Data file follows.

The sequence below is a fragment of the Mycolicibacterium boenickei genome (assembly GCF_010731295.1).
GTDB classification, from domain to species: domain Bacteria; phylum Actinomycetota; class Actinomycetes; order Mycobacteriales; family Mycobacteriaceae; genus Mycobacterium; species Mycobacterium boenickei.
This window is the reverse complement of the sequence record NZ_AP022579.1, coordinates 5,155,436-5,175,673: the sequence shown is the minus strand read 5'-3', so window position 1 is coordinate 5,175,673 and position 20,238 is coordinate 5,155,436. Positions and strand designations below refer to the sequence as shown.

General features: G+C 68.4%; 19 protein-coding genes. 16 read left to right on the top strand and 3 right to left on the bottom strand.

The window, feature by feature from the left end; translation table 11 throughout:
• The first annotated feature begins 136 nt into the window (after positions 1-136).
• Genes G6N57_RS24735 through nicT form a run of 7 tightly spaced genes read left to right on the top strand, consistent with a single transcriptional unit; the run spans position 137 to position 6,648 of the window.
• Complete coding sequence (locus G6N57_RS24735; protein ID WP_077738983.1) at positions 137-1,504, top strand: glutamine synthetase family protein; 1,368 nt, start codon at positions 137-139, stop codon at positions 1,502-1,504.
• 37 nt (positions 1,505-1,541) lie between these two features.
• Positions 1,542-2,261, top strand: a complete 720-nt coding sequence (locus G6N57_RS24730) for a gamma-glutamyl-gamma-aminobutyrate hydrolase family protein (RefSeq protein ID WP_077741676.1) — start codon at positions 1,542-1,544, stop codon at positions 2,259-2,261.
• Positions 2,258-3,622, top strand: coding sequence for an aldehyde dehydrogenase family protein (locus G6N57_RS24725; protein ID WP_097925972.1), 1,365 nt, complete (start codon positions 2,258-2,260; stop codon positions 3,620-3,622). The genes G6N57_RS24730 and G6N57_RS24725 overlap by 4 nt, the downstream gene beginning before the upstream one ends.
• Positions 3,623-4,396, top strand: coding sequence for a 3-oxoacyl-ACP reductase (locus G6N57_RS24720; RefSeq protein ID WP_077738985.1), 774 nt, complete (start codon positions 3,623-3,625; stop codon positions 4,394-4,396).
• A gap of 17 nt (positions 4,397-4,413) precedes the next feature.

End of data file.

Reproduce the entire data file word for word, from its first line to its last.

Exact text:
The sequence below is a fragment of the Mycolicibacterium boenickei genome (assembly GCF_010731295.1).
GTDB classification, from domain to species: domain Bacteria; phylum Actinomycetota; class Actinomycetes; order Mycobacteriales; family Mycobacteriaceae; genus Mycobacterium; species Mycobacterium boenickei.
This window is the reverse complement of the sequence record NZ_AP022579.1, coordinates 5,155,436-5,175,673: the sequence shown is the minus strand read 5'-3', so window position 1 is coordinate 5,175,673 and position 20,238 is coordinate 5,155,436. Positions and strand designations below refer to the sequence as shown.

General features: G+C 68.4%; 19 protein-coding genes. 16 read left to right on the top strand and 3 right to left on the bottom strand.

The window, feature by feature from the left end; translation table 11 throughout:
• The first annotated feature begins 136 nt into the window (after positions 1-136).
• Genes G6N57_RS24735 through nicT form a run of 7 tightly spaced genes read left to right on the top strand, consistent with a single transcriptional unit; the run spans position 137 to position 6,648 of the window.
• Complete coding sequence (locus G6N57_RS24735; protein ID WP_077738983.1) at positions 137-1,504, top strand: glutamine synthetase family protein; 1,368 nt, start codon at positions 137-139, stop codon at positions 1,502-1,504.
• 37 nt (positions 1,505-1,541) lie between these two features.
• Positions 1,542-2,261, top strand: a complete 720-nt coding sequence (locus G6N57_RS24730) for a gamma-glutamyl-gamma-aminobutyrate hydrolase family protein (RefSeq protein ID WP_077741676.1) — start codon at positions 1,542-1,544, stop codon at positions 2,259-2,261.
• Positions 2,258-3,622, top strand: coding sequence for an aldehyde dehydrogenase family protein (locus G6N57_RS24725; protein ID WP_097925972.1), 1,365 nt, complete (start codon positions 2,258-2,260; stop codon positions 3,620-3,622). The genes G6N57_RS24730 and G6N57_RS24725 overlap by 4 nt, the downstream gene beginning before the upstream one ends.
• Positions 3,623-4,396, top strand: coding sequence for a 3-oxoacyl-ACP reductase (locus G6N57_RS24720; RefSeq protein ID WP_077738985.1), 774 nt, complete (start codon positions 3,623-3,625; stop codon positions 4,394-4,396).
• A gap of 17 nt (positions 4,397-4,413) precedes the next feature.